From Ohio History Central
On January 30, 1808, the Ohio government authorized the creation of Knox County. Residents named the county in honor of Henry Knox, a hero from the American Revolutionary War and the first United States Secretary of War. Knox County was originally part of Fairfield County.
Knox County is located in the northeastern part of central Ohio. It is predominantly rural, with less than one percent of the county’s 527 square miles consisting of urban areas. The county seat is Mount Vernon, which, with a population of 14,375 people, was the county’s largest community in 2000. Knox County experienced a significant increase in population, roughly 14.8 percent, between 1990 and 2000, raising the total number of residents to 54,500 people. Many residents of Ohio’s rural communities are seeking better lives and more opportunities in the state’s cities, but Knox County is increasing in population. The county averages 103 people per square mile.
Farming is the largest employer in Knox County, with sixty percent of the county’s acreage under cultivation. Within Ohio, Knox County farmers rank first in sheep raising. Manufacturing positions and service industries finish a close second and third behind agriculture. In 1999, the per capita income in the county was 20,850 dollars, with just over ten percent of the people living in poverty.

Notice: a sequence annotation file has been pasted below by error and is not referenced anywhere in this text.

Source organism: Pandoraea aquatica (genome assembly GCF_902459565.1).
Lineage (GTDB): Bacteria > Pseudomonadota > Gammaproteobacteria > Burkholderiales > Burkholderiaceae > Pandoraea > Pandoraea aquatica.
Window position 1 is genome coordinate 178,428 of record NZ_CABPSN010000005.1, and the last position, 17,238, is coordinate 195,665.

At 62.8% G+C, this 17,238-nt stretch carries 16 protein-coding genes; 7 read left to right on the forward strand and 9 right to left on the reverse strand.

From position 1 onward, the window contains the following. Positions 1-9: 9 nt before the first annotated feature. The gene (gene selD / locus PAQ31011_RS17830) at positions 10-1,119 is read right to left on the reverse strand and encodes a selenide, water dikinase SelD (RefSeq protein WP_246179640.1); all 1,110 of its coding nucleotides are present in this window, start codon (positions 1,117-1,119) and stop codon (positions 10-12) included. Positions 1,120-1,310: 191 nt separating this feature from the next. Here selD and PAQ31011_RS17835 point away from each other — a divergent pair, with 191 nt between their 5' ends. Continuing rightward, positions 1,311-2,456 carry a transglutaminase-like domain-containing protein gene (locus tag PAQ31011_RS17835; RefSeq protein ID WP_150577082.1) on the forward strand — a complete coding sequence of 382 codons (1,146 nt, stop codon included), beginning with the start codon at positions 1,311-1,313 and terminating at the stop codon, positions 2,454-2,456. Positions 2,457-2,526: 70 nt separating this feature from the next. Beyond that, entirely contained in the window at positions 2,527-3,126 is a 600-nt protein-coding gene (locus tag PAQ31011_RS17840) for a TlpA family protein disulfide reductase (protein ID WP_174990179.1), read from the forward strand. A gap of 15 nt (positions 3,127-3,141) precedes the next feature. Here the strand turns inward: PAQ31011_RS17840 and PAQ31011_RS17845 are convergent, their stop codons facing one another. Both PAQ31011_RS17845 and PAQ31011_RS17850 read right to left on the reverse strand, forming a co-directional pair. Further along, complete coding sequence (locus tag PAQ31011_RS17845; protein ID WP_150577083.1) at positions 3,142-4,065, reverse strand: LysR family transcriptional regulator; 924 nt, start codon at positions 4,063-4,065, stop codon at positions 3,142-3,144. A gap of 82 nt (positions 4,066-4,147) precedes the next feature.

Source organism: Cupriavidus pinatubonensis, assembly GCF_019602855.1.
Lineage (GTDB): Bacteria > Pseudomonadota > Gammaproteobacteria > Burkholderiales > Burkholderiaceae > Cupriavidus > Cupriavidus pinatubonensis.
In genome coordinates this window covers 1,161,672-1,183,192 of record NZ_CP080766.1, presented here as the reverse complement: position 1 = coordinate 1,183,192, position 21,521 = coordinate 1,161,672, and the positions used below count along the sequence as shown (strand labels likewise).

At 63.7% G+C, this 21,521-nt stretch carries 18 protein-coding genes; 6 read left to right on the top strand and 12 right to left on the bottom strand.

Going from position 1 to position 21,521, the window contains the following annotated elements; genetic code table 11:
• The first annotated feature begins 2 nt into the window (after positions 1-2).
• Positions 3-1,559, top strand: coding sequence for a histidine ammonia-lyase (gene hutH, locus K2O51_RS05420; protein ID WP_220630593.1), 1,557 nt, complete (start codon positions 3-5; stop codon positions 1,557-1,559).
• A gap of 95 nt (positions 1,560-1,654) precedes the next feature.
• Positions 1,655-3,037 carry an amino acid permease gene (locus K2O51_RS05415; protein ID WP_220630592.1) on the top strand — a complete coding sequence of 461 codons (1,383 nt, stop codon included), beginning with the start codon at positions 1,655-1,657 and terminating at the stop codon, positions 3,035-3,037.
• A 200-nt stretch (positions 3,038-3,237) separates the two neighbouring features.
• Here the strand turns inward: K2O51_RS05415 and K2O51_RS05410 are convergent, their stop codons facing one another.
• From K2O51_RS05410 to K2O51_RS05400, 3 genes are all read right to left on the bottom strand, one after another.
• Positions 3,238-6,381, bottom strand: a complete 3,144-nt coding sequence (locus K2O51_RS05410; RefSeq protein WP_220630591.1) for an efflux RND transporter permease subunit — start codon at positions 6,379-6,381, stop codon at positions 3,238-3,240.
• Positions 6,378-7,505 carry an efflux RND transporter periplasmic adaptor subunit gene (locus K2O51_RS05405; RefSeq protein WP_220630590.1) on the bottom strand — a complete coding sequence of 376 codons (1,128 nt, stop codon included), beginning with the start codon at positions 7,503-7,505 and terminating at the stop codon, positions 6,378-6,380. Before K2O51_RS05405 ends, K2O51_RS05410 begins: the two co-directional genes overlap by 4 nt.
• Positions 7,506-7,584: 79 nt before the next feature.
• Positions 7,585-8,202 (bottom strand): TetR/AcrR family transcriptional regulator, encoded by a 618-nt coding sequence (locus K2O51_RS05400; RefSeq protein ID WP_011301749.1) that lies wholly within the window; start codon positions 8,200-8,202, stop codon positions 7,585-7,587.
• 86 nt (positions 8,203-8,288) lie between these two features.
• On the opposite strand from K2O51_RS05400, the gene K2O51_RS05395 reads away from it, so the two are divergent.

Most voters in Knox County claim to be independents, yet in recent years, they have overwhelmingly supported Republican Party candidates at the national level.
Composer Daniel Emmett and Civil War nurse Mary Ann Ball Bickerdyke were among Knox County’s more prominent residents. The county also is home to Kenyon College, established by Episcopalian Philander Chase in 1824.